ON MEANING: Recognizing Humanity

On Meaning: Recognizing Humanity

Above: portrait by Detroit printmaker Eno Laget.

I've asked this before, but what pulls you into a photo, a sculpture, or a painting? Color? Line? Form? Symbolism? I'm drawn to balance of form, line, and color. But when I look at art, I often want to go further beyond those elements to know about the journeys that delivered the end result that I'm looking at, the evolution of the work as the artist took it on, and the epiphanies of its maker. 

There's a seasonal interview series that's featured in this newsletter where I chat with Detroit area artists, like Alana Carlson (winter/spring) and Ron Rodriguez (summer), who've created compelling work full of both metaphor and meaning. You can find those conversations archived at the bottom of the home page of arthausdetroit.com. Meanwhile, this week, we're pulling up to the fall interview.

Above: crop of portrait by printmaker Eno Laget.

In the maker series that I have chosen to call On Meaning, I focus on pieces that you can't just take at face value. Taking the work above on face value, I'd say that I see a portrait of an old or older woman of color that was maybe rendered with white paint and a brush or...maybe white enamel marker on what's definitely a noisy and wordy background. Overall, a cool portrait illustration with edgy white strokes on a multicolor field. Done. And that would be the beginning and the end of it.

But if I wanted to really give the painting the time of day, the questions that would come to mind would be, "Why her? Is this about the painting technique or the subject? Who isthis and why is she featured in this painting? And is this like a Kehinde Wiley where the subject is [to be seen as] an anyman...anywoman? Or is this someone I don't recognize but should already know?"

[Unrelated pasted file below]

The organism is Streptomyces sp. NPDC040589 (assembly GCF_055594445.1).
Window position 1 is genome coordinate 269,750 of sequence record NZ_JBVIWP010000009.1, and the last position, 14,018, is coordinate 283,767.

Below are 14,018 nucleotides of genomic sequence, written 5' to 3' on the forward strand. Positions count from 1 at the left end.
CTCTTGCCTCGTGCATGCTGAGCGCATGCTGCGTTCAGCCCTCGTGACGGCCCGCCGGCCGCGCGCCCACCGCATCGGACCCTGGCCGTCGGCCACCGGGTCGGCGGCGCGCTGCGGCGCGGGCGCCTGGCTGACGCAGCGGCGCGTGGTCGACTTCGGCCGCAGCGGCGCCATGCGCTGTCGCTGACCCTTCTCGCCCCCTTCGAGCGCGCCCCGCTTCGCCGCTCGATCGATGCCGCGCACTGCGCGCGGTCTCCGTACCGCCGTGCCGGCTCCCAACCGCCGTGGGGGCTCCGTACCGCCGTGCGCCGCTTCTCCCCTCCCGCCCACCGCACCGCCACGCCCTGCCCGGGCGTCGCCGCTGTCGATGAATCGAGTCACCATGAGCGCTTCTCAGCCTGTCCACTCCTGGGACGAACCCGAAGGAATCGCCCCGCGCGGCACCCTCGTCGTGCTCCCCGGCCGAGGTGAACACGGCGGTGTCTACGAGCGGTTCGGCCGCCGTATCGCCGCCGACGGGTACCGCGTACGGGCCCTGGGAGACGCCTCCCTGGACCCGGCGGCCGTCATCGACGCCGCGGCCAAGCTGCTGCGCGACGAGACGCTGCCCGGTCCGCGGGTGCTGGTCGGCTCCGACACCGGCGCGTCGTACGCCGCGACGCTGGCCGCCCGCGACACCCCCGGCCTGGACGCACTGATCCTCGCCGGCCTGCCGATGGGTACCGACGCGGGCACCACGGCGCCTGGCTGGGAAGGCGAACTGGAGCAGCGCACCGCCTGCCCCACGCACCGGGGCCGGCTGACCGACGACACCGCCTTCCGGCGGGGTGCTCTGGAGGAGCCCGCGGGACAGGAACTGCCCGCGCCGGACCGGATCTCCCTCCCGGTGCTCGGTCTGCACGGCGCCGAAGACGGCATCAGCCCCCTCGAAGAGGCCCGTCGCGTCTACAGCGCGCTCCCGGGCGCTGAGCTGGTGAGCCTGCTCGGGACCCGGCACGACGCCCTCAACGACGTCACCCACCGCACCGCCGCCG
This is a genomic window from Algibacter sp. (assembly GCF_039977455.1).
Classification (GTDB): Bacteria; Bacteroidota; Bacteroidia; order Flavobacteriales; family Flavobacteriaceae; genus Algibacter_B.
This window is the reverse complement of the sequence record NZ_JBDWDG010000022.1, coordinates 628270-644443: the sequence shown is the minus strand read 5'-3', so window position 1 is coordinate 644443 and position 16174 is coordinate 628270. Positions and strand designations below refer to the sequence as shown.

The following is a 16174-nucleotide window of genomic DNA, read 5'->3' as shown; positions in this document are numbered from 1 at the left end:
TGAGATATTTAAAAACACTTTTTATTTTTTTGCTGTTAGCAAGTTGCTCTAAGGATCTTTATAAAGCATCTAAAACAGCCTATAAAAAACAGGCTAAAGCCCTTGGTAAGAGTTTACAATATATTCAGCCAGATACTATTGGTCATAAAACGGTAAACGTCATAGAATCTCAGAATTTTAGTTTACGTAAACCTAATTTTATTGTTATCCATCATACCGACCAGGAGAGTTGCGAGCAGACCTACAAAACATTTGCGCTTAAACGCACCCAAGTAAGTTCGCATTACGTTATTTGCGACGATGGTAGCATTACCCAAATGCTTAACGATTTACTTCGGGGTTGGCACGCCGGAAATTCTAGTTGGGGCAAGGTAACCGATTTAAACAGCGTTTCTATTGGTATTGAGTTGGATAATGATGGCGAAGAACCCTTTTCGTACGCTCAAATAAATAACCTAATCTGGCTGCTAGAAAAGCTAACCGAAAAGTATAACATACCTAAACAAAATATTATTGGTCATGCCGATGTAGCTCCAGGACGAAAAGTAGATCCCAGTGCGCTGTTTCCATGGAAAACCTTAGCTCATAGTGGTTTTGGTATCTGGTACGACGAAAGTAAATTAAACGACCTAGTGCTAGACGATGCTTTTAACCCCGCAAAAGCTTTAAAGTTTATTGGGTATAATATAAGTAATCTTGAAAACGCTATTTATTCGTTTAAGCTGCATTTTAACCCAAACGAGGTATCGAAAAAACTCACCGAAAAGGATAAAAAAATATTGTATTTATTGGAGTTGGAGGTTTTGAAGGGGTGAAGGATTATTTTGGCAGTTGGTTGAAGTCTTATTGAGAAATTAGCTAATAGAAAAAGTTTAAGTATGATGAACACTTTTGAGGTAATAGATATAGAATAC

There's a lot going on here texturally, and I don't imagine it's all arbitrary to the artist, orto be arbitrary to us. So, I asked the artist.

AD: Eno, what would you say to the question? Who is this? Is there a simple answer, or something more complicated?

EL: It's probably a little bit lengthy.

AD: Okay.

EL: I guess it comes down to...certain people who are interested in history, particularly Detroit history as it relates to social issues and civil rights, they may immediately recognize who she is, and either they have a regard or an appreciation for who she was and what she did over her long life and career in Detroit...or not. So, doing a portrait of her...either you will engage with her, not knowing who she is, just based on the look in her eye and just what her countenance is in that portrait.

It was interesting, when Austen Brantley [saw it, he] engaged with it immediately -- this sculptor...from Detroit -- he found her hands, for the way they were positioned and the way they were drawn, to be very expressive. And what he saw in the face, and the fact that her mouth was open, it was like she was in the process of communicating. So it's like more than a portrait. It was more like a communication going on.

In, like, a standard portrait, usually the person's mouth isn't open like they're talking. It's more like a kind of epic pose, and that's not what this is. It's more...almost like capturing a moment.

AD: A moment in or of what?

EL: A moment of her communicating her sense of priority and reality, and what's important. She made her living, her life, about words. So words...it looks like they were coming out of her mouth.

AD: You mentioned the look she seems to be giving in this portrait. Think about that, so that when we come back, you can tell us what you interpret that look to mean.


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